Wednesday, January 31, 2007

January 30 Flu Update

WHO says those suspected cases in Nigeria were negative.

Reuters says Nigerian officials were mum on the results.

Health experts in Indonesia are calling for closer monitoring of dogs and cats for bird flu.

ProMed with two news stories. First, Hungarian virus is 99.4% similar to 2006 European virus. No word on if that is good or bad. Second, Japan has a new outbreak in birds.

Interesting LA Times story on how a vaccine could avert a pandemic--in fact, I think it is the only thing that can.

More vaccine news on an adjuvant-based vaccine from BioSante.

A company in Australia is applying to produce a bird flu vaccine.

The Voice of America is training journalists in Africa on how to cover the bird flu.

In Alberta, hospital workers are discussing the ethics of a pandemic....eg, should hospital workers be forced to work?

Japanese editorial does a good job of conveying the breadth of a response required for bird flu.

Pandemic training will be held in Shreveport.

Taiwan reports successful tests on a bird flu vaccine for humans.

A new pandemic plan has been developed at Penn State University.

USDA officials discuss their bird flu plans.

1 Comments:

At 7:23 PM, Blogger Wulfgang said...

Orange;

Three brief comments on your news articles today my friend.

USDA Officials Discuss Their Bird Flu Plans:

This is an absolutely outstanding and insightful article which describes the involvement of the USDA and their 1,300 voluntary veterinarians in preparing for the arrival of H5N1 in the US. Unfortunately, in my opinion, their efforts will end up best serving the UN and stamping out the spread of the virus in foreign countries – in other words, the way things are appearing, it is unlikely that their expertise will get used to support the live bird markets in the US. Things may change, but for the foreseeable future, it appears doubtful.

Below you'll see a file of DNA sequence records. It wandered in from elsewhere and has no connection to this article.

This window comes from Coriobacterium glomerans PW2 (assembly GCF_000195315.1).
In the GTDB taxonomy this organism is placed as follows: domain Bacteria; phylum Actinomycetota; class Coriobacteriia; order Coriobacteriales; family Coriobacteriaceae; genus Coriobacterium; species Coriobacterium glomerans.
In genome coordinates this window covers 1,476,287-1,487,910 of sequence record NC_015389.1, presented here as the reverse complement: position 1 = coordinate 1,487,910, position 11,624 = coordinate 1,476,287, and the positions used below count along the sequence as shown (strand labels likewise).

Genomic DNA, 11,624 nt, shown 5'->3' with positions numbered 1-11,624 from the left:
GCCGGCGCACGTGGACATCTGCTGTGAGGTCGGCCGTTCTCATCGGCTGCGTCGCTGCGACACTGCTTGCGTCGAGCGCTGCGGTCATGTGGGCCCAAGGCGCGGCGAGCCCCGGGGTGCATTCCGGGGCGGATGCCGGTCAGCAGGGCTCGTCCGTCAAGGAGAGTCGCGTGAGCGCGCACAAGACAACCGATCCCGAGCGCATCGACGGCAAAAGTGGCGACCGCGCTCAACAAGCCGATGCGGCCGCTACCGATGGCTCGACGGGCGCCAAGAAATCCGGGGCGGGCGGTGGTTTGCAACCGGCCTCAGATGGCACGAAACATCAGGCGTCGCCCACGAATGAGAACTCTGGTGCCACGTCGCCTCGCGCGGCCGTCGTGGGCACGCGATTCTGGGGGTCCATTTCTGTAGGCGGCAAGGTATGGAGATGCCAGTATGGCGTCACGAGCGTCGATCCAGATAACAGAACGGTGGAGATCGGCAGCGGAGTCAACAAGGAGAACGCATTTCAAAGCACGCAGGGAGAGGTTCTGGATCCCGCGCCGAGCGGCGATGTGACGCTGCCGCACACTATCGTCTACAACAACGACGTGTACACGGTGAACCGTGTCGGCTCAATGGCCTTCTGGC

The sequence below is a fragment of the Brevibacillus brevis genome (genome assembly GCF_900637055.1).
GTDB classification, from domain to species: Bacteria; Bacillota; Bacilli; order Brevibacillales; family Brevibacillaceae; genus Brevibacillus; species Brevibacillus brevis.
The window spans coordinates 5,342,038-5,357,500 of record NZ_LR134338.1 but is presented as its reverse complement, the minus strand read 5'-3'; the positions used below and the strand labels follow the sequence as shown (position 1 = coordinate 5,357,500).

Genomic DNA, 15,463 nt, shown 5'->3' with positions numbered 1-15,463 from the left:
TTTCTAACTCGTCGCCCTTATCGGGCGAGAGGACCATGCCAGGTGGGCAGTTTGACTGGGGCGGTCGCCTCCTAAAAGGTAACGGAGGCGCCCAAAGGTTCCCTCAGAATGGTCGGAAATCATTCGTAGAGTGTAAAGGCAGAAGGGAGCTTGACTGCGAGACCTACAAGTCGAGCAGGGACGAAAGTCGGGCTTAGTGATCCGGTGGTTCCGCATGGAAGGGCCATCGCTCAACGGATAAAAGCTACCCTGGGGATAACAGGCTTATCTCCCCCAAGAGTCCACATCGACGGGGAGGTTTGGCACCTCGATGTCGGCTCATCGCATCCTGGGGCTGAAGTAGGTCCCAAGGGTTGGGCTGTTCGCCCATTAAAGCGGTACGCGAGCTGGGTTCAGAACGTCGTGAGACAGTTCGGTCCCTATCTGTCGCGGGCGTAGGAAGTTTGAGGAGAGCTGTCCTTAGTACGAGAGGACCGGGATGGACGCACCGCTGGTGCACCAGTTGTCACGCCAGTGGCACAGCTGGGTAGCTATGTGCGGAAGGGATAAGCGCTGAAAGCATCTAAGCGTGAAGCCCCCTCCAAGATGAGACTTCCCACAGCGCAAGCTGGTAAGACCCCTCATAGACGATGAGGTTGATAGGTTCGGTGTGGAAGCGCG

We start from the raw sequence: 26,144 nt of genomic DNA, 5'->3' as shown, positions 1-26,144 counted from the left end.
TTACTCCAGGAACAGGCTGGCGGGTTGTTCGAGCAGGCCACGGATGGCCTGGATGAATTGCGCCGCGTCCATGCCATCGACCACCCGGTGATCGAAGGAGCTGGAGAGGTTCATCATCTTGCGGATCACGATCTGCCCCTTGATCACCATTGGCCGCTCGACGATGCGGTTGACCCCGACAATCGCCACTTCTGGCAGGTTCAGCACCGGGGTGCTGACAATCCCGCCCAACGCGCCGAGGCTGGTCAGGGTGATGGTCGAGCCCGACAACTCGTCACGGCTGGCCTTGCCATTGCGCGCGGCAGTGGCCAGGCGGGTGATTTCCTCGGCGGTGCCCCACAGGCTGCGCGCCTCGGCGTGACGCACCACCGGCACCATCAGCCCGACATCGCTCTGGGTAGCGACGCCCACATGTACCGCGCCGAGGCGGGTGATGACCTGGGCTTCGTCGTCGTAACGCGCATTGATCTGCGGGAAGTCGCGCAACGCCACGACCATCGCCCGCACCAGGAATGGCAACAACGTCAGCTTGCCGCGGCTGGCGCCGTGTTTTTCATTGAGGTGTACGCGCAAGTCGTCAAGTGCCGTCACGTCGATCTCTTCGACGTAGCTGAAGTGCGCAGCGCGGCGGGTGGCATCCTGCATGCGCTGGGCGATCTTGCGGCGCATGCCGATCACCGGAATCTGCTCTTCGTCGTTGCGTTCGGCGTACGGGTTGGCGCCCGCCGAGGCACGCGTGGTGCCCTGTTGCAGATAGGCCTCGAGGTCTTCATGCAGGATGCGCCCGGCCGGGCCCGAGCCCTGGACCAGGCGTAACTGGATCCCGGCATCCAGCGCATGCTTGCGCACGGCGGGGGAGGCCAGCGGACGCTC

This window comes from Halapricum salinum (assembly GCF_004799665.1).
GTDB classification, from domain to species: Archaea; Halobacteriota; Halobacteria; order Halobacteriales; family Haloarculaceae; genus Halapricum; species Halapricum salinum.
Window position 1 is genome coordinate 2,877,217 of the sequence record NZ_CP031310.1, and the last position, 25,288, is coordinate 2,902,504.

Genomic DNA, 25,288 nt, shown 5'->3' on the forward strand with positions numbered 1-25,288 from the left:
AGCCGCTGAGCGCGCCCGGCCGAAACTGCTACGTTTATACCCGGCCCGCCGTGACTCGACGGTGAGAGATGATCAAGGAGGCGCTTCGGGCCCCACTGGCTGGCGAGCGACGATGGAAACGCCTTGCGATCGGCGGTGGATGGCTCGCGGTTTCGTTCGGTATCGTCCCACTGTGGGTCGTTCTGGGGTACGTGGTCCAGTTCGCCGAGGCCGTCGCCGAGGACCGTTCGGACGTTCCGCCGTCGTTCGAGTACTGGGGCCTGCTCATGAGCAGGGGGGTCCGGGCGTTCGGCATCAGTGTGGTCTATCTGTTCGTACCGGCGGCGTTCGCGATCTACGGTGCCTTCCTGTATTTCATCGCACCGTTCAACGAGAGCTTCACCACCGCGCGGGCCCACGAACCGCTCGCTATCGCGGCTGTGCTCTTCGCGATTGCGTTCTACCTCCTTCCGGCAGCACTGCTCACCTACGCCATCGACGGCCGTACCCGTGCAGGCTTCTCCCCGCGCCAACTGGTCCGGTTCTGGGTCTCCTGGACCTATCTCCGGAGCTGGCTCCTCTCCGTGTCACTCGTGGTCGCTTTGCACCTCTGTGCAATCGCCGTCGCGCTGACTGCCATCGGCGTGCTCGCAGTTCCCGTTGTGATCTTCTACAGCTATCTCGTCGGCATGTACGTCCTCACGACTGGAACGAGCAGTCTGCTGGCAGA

Japan Times Editorial – Preparing for a Pandemic:

Another great article which realistically points out the key priority and ethical issues associated with the issuance of Tamiflu and vaccines. The Japanese really have their act together and have a profound understanding of the seriousness of an avian pandemic. They seem to have no reservations with plans to isolate patients, close schools, workplaces, public gatherings and events, restricting movement of people (quarantines) and cutting off traffic into infected areas. The is remarkable. While the US and Canada is still fumbling around, self flagellating and group groping in moralistic endless debates, trying to resolve these critical issues (like the St. Boniface General Hospital staff) – Japan, like many other countries, move out at lightning speed to lay these plans in place, and start communicating them to their populace.

The only inconsistency I noticed in the article is the WHO referenced estimate that a "new influenza pandemic would cause 2M to 7.4M deaths worldwide. While it is impossible to determine the validity and pedigree of this number, it does seem to me to be low enough to almost be on the scale of a normal flu type epidemic (the Hong Kong epidemic of 1968 alone was estimated at 1M). I would multiply the 7.4M estimated fatality number by a minimum factor of 10, on the low side, and a maximum factor of 50 on the high side, to bring it in line with internal government planning numbers being discussed. Yep, I do know the right range of numbers Orange, and 7.4M is way too short, we’re talking a potential pandemic on steroids here, not a puny anemic epidemic.

Penn State Prepares New Pandemic Plan – The Daily Collegian:

Your third great article – you hit a trifecta by finding this one. Those people at Penn State really seem to be on top of the pandemic planning game. They are planning for the classic 10-12 week periods of infection and disruption, in continuous waves up to a year and a half, just like it out of official internal government planning document. They already know that they will be forced to cancel classes and send the students home quickly. I was very impressed with their planning.

Big schools like this all over the US and Canada seem to have their act together when it comes to pandemic planning. Unfortunately, I have several colleagues in the East Coast who are on the staff’s of small private colleges and they tell me they are totally in the dark on this subject. This is very, very sad, especially since these are some of the most ungodly expensive schools in America and should know better and take responsibility and exert leadership.

Wulfgang

 

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